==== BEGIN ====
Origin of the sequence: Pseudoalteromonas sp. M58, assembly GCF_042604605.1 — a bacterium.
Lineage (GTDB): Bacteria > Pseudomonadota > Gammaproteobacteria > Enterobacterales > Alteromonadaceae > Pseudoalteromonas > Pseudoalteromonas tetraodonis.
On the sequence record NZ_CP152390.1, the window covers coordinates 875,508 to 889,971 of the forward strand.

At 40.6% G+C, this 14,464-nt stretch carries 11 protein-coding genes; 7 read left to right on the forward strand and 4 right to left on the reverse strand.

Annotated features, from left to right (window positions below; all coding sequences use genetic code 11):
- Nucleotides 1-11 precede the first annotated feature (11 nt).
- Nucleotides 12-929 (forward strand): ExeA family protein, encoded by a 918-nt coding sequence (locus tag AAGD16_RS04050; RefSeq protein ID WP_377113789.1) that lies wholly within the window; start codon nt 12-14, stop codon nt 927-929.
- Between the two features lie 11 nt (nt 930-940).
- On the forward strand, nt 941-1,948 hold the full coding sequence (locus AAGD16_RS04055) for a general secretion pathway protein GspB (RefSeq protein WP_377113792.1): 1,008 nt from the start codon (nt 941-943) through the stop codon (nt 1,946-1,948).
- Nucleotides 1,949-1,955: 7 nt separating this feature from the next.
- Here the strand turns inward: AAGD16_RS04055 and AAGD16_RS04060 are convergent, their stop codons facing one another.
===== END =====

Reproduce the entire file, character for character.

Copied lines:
Origin of the sequence: Pseudoalteromonas sp. M58, assembly GCF_042604605.1 — a bacterium.
Lineage (GTDB): Bacteria > Pseudomonadota > Gammaproteobacteria > Enterobacterales > Alteromonadaceae > Pseudoalteromonas > Pseudoalteromonas tetraodonis.
On the sequence record NZ_CP152390.1, the window covers coordinates 875,508 to 889,971 of the forward strand.

At 40.6% G+C, this 14,464-nt stretch carries 11 protein-coding genes; 7 read left to right on the forward strand and 4 right to left on the reverse strand.

Annotated features, from left to right (window positions below; all coding sequences use genetic code 11):
- Nucleotides 1-11 precede the first annotated feature (11 nt).
- Nucleotides 12-929 (forward strand): ExeA family protein, encoded by a 918-nt coding sequence (locus tag AAGD16_RS04050; RefSeq protein ID WP_377113789.1) that lies wholly within the window; start codon nt 12-14, stop codon nt 927-929.
- Between the two features lie 11 nt (nt 930-940).
- On the forward strand, nt 941-1,948 hold the full coding sequence (locus AAGD16_RS04055) for a general secretion pathway protein GspB (RefSeq protein WP_377113792.1): 1,008 nt from the start codon (nt 941-943) through the stop codon (nt 1,946-1,948).
- Nucleotides 1,949-1,955: 7 nt separating this feature from the next.
- Here the strand turns inward: AAGD16_RS04055 and AAGD16_RS04060 are convergent, their stop codons facing one another.